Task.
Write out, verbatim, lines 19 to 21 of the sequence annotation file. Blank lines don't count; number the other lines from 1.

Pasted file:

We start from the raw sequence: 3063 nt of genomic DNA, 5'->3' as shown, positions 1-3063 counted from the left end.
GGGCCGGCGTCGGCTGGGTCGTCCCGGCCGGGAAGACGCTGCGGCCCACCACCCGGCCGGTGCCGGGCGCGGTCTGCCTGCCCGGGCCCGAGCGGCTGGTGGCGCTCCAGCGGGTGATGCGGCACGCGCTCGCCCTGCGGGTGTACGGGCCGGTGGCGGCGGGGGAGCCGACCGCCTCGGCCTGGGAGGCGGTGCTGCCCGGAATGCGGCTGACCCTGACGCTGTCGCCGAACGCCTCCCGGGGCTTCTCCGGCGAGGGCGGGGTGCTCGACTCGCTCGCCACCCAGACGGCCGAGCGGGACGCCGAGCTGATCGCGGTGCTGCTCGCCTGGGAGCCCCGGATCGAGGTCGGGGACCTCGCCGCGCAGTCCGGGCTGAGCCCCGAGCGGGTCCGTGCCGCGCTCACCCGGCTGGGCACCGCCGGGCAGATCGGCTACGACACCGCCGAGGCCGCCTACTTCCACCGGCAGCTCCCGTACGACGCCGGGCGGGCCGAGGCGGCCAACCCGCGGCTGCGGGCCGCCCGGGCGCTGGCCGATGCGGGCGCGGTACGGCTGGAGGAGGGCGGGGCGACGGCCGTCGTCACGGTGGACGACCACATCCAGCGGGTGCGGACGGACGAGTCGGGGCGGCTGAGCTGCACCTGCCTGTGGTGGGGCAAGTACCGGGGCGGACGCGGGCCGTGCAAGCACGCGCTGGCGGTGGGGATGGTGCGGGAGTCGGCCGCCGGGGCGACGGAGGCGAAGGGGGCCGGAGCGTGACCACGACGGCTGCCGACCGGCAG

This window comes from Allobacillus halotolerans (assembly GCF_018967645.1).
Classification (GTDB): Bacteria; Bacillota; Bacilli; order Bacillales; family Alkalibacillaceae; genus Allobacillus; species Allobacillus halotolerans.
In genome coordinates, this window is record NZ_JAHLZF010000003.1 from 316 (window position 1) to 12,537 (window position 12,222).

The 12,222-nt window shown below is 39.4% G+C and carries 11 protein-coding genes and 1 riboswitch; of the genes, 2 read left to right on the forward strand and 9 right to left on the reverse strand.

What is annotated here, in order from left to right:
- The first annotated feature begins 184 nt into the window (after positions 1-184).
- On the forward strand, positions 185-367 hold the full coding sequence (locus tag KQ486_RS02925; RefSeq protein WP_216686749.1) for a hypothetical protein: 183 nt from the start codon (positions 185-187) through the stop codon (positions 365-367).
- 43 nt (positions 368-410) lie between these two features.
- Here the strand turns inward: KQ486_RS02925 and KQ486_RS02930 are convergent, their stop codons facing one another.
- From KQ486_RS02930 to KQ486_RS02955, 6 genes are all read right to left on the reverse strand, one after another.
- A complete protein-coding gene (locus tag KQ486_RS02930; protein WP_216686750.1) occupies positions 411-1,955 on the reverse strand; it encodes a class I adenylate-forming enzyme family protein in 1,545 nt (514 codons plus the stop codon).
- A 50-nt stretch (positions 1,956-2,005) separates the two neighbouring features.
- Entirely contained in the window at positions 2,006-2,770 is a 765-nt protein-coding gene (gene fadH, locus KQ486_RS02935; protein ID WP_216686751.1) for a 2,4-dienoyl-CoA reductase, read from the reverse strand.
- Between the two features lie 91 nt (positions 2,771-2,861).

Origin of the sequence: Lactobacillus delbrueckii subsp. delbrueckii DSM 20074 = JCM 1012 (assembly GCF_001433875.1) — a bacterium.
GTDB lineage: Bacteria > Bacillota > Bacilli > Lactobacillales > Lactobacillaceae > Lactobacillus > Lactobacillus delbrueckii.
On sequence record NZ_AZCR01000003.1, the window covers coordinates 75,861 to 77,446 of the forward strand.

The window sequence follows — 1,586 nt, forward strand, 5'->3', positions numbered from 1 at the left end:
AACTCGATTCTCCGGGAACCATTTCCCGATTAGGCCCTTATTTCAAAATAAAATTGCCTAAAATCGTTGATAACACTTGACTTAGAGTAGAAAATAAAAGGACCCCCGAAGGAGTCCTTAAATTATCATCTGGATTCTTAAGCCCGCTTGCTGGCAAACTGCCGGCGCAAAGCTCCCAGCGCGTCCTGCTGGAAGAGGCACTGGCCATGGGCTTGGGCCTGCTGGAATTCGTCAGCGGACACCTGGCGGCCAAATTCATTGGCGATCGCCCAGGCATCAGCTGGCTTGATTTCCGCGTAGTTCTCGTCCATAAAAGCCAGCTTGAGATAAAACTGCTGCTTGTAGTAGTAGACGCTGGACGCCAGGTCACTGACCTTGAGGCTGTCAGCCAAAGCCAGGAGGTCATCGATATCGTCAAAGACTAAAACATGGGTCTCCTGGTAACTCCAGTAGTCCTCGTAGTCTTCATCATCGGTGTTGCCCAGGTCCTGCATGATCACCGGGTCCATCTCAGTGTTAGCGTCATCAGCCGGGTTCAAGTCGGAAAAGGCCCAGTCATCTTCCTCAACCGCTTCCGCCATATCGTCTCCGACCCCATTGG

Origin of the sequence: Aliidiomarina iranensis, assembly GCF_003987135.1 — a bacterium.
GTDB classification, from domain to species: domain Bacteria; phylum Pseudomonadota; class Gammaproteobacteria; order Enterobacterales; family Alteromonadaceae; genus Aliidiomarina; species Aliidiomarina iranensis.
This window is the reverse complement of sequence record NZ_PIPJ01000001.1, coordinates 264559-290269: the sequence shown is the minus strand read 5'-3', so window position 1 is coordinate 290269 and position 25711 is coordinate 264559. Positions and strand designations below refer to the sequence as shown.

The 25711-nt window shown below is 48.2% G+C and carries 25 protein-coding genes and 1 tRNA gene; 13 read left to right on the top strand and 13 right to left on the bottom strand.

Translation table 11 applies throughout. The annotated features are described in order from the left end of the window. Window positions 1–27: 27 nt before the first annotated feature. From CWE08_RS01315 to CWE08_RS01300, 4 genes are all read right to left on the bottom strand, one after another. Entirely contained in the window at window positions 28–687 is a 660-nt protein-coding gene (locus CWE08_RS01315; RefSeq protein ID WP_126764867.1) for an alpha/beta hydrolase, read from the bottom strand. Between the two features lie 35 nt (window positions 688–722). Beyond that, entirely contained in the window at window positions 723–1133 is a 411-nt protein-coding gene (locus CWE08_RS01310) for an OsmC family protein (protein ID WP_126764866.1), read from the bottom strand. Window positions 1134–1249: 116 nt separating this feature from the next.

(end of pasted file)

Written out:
On sequence record NZ_AZCR01000003.1, the window covers coordinates 75,861 to 77,446 of the forward strand.

The window sequence follows — 1,586 nt, forward strand, 5'->3', positions numbered from 1 at the left end:
AACTCGATTCTCCGGGAACCATTTCCCGATTAGGCCCTTATTTCAAAATAAAATTGCCTAAAATCGTTGATAACACTTGACTTAGAGTAGAAAATAAAAGGACCCCCGAAGGAGTCCTTAAATTATCATCTGGATTCTTAAGCCCGCTTGCTGGCAAACTGCCGGCGCAAAGCTCCCAGCGCGTCCTGCTGGAAGAGGCACTGGCCATGGGCTTGGGCCTGCTGGAATTCGTCAGCGGACACCTGGCGGCCAAATTCATTGGCGATCGCCCAGGCATCAGCTGGCTTGATTTCCGCGTAGTTCTCGTCCATAAAAGCCAGCTTGAGATAAAACTGCTGCTTGTAGTAGTAGACGCTGGACGCCAGGTCACTGACCTTGAGGCTGTCAGCCAAAGCCAGGAGGTCATCGATATCGTCAAAGACTAAAACATGGGTCTCCTGGTAACTCCAGTAGTCCTCGTAGTCTTCATCATCGGTGTTGCCCAGGTCCTGCATGATCACCGGGTCCATCTCAGTGTTAGCGTCATCAGCCGGGTTCAAGTCGGAAAAGGCCCAGTCATCTTCCTCAACCGCTTCCGCCATATCGTCTCCGACCCCATTGG